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When earthquake strikes a building is thrown mostly from side to side, and also up
and down along with the building foundation the building structure tends to stay at
rest, similar to a passenger standing on a bus that accelerates quickly. Building
damage is related to the characteristics of the building, and the duration and
severity of the ground shaking. Larger earthquakes tend to shake longer and harder
and therefore cause more damage to structures1.
For better understanding of all the possibilities of earthquake risk reduction, it is
important to classify them in terms of the role that each one of them could play.
Therefore, in the pre-earthquake phase, preparedness, mitigation and prevention
are concepts to work on. Post-disaster, immediate rescue and relief measures
including temporary sheltering soon after an earthquake until about 3 months later
and re-construction and re-habilitation measures for a period of about six months
to three years need to follow2.
No buildings can be made 100% safe against earthquake forces. Instead buildings
and infrastructures can be made earthquake resistant to certain extent depending
upon serviceability requirements. Earthquake resistant design of buildings depends
upon providing the building with strength, stiffness and inelastic deformation
capacity which are great enough to withstand a given level of earthquake-generated
force. This is generally accomplished through the selection of an appropriate
structural configuration and the careful detailing of structural members, such as
beams and columns, and the connections between them.
There are several different experimental techniques that can be used to test the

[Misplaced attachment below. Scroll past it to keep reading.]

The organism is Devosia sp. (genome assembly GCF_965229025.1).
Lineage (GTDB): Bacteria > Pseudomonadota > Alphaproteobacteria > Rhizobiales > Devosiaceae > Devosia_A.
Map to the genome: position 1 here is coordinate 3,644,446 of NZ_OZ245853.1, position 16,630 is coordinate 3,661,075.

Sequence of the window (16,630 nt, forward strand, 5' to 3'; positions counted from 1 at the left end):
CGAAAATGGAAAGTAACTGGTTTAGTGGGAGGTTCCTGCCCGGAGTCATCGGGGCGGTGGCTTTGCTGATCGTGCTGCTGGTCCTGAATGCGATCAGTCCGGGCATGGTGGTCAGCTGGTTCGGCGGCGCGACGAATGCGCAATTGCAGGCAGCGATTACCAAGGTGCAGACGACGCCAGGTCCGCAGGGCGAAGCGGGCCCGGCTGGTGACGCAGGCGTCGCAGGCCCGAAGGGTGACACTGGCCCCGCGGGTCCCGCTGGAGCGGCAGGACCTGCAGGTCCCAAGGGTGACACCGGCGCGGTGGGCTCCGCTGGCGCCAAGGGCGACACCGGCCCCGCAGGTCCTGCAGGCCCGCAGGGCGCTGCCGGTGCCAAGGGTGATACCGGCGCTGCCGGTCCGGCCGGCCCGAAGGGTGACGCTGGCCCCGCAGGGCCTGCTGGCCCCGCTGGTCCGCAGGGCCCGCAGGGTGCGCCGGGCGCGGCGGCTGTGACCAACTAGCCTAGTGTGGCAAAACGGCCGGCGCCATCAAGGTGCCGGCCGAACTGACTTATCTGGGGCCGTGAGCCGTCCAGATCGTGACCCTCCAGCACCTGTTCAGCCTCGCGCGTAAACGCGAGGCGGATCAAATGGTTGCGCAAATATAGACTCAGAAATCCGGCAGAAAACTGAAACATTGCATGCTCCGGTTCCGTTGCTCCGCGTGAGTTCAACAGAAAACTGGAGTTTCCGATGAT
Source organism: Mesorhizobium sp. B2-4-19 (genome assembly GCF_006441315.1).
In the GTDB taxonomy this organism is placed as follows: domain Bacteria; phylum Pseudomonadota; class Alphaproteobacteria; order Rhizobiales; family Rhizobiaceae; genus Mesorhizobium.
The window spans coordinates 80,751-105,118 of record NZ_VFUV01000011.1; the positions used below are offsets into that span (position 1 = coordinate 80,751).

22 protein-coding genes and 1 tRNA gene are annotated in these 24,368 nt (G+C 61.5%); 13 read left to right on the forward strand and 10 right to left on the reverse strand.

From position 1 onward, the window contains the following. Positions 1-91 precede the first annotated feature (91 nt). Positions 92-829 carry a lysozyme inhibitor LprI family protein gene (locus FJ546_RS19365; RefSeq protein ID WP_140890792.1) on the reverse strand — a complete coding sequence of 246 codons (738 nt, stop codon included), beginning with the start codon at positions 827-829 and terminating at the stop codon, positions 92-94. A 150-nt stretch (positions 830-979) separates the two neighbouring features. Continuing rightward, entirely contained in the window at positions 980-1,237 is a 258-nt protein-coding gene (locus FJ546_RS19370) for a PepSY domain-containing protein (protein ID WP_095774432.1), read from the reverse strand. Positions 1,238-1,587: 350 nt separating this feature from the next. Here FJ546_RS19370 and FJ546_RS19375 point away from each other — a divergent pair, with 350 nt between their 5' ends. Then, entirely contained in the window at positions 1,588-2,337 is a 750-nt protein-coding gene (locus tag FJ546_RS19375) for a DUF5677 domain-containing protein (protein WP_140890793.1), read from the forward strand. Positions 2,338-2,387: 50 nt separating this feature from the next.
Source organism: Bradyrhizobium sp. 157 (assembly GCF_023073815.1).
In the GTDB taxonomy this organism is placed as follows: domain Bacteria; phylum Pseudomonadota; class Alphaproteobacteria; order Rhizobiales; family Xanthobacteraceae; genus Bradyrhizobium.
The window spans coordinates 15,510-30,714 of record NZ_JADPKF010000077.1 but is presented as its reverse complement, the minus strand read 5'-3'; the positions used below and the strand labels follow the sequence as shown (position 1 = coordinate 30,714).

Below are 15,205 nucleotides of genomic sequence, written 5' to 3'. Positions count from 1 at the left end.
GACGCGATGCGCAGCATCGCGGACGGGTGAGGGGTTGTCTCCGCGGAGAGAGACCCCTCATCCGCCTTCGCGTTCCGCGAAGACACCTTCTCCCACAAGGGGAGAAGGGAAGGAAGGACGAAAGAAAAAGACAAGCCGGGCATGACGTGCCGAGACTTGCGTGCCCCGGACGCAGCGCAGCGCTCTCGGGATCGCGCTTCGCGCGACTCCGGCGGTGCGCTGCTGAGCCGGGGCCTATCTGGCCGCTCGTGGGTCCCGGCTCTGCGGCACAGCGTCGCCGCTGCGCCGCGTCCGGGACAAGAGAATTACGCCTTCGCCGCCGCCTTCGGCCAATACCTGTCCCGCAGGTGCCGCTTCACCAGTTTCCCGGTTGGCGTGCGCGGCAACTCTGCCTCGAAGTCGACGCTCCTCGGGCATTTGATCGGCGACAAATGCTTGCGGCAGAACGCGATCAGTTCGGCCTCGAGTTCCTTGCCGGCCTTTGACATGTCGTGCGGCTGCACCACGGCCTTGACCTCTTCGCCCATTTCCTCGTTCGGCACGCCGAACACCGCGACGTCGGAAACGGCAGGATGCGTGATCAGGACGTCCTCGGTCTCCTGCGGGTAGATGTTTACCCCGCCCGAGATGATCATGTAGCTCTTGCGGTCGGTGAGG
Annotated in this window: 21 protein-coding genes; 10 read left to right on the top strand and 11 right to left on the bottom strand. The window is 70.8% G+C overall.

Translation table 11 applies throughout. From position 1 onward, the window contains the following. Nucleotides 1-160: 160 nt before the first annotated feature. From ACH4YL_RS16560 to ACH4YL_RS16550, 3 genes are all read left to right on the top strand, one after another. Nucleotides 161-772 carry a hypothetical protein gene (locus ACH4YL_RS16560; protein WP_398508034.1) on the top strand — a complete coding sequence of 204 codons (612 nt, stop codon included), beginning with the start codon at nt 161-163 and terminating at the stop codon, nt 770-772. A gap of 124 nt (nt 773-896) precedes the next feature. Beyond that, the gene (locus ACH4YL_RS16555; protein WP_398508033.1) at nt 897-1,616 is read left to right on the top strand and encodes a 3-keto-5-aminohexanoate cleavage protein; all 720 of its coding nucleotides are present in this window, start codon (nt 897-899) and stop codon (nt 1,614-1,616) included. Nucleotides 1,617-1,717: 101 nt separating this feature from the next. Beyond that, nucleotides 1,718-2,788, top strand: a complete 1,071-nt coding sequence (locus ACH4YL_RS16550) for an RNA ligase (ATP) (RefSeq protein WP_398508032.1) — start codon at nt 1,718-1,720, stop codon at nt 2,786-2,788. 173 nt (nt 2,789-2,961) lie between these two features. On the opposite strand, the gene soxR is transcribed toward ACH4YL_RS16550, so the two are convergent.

response of structures to verify their seismic performance, one of which is the use
of an earthquake shaking table (a shaking table, or simply shake table). This is a
device for shaking structural models or building components with a wide range of
simulated ground motions, including reproductions of recorded earthquakes timehistories.
For getting the structural measures implemented with due earnestness, honesty of
purpose and sense of compulsion host of non-structural measures in the form of
policies guidelines and training have to be provided.
 Policy decisions about construction of structures with due approval from
specified authorities have to be taken. The building codes etc have to be
suitably formulated/amended and appropriately detailed and legal
implications properly stated.
 Guidelines both for earthquake-resistant constructions as well as for
retrofitting have to be formulated with specifications about site selection,
foundation, construction, materials and workmanship making involvement
of specialist architects, trained engineer and masons mandatory.
The guidelines have to be formulated for the concerned authorities about land use
planning, monitoring of construction work and controlling of settlements in hazard
prone areas to avoid fatalities and loss of property.
Seismic Retrofitting1
Seismic retrofitting is the modification of existing structures to make them more
resistant to seismic activity, ground motion, or soil failure due to earthquakes. With
better understanding of seismic demand on structures and with our recent
experiences with large earthquakes near urban centres, the need of seismic
retrofitting is well acknowledged.
Pre-Disaster Preventive Measures2
Long-term measures
 Re-framing buildings codes, guidelines, manuals and byelaws and their strict
implementation. Tougher legislation for highly seismic areas.
 Incorporating earthquake resistant features in all buildings at high-risk areas.
 Making all public utilities like water supply systems, communication
networks, electricity lines etc. earthquake-proof. Creating alternative
arrangements to reduce damages to infrastructure facilities.